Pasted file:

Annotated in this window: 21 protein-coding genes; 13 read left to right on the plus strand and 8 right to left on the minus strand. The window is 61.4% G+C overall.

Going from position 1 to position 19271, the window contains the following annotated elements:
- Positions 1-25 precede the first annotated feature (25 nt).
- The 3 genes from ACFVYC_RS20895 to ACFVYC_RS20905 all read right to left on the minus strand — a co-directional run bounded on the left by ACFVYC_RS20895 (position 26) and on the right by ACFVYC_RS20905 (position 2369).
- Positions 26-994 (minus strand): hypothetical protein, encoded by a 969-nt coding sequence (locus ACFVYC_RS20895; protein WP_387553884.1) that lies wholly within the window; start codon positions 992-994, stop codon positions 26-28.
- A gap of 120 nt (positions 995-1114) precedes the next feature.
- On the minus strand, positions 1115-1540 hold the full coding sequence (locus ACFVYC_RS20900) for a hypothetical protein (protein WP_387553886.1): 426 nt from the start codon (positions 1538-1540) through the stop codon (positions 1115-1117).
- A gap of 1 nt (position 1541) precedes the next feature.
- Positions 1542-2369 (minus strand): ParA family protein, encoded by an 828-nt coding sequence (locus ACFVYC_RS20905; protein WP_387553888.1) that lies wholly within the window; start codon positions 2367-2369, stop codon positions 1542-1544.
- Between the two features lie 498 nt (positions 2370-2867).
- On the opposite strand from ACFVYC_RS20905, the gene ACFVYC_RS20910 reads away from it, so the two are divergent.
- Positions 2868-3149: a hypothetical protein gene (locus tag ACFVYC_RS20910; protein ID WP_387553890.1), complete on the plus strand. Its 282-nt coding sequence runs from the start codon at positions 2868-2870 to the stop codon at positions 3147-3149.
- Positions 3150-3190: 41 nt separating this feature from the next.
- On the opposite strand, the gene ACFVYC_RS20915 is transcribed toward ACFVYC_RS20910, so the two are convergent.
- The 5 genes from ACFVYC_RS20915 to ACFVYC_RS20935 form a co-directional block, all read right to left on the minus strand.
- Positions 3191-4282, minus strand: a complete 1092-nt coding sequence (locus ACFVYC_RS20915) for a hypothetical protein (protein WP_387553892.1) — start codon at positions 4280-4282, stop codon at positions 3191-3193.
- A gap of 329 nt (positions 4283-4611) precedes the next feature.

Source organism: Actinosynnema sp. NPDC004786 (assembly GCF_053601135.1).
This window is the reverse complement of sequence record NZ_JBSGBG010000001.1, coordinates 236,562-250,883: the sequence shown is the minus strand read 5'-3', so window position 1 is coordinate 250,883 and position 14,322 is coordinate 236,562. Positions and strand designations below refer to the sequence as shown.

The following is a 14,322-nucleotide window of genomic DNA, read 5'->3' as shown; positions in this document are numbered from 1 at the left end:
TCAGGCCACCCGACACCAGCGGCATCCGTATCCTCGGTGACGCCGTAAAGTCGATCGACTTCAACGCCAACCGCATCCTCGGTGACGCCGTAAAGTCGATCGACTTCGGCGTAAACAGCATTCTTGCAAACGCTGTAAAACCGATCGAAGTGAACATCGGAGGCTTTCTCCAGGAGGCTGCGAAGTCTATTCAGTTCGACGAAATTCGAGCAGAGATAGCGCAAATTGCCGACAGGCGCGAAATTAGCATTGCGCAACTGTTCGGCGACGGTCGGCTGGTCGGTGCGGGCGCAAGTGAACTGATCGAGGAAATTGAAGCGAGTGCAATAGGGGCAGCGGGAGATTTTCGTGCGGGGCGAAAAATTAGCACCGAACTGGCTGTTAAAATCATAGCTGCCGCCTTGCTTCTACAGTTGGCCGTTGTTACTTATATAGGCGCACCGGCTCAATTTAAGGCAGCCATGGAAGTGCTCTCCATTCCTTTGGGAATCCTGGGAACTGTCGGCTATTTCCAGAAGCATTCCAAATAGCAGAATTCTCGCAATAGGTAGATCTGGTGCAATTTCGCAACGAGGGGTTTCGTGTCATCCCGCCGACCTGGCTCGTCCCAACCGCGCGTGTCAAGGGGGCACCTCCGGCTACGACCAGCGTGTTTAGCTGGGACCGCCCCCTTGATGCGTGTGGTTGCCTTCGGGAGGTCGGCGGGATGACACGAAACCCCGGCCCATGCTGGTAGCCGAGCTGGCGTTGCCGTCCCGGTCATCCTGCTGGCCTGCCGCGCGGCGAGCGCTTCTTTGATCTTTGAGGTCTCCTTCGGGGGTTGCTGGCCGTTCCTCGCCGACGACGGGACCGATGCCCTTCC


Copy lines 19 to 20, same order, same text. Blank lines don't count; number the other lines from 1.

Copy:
This window is the reverse complement of sequence record NZ_JBSGBG010000001.1, coordinates 236,562-250,883: the sequence shown is the minus strand read 5'-3', so window position 1 is coordinate 250,883 and position 14,322 is coordinate 236,562. Positions and strand designations below refer to the sequence as shown.

The following is a 14,322-nucleotide window of genomic DNA, read 5'->3' as shown; positions in this document are numbered from 1 at the left end: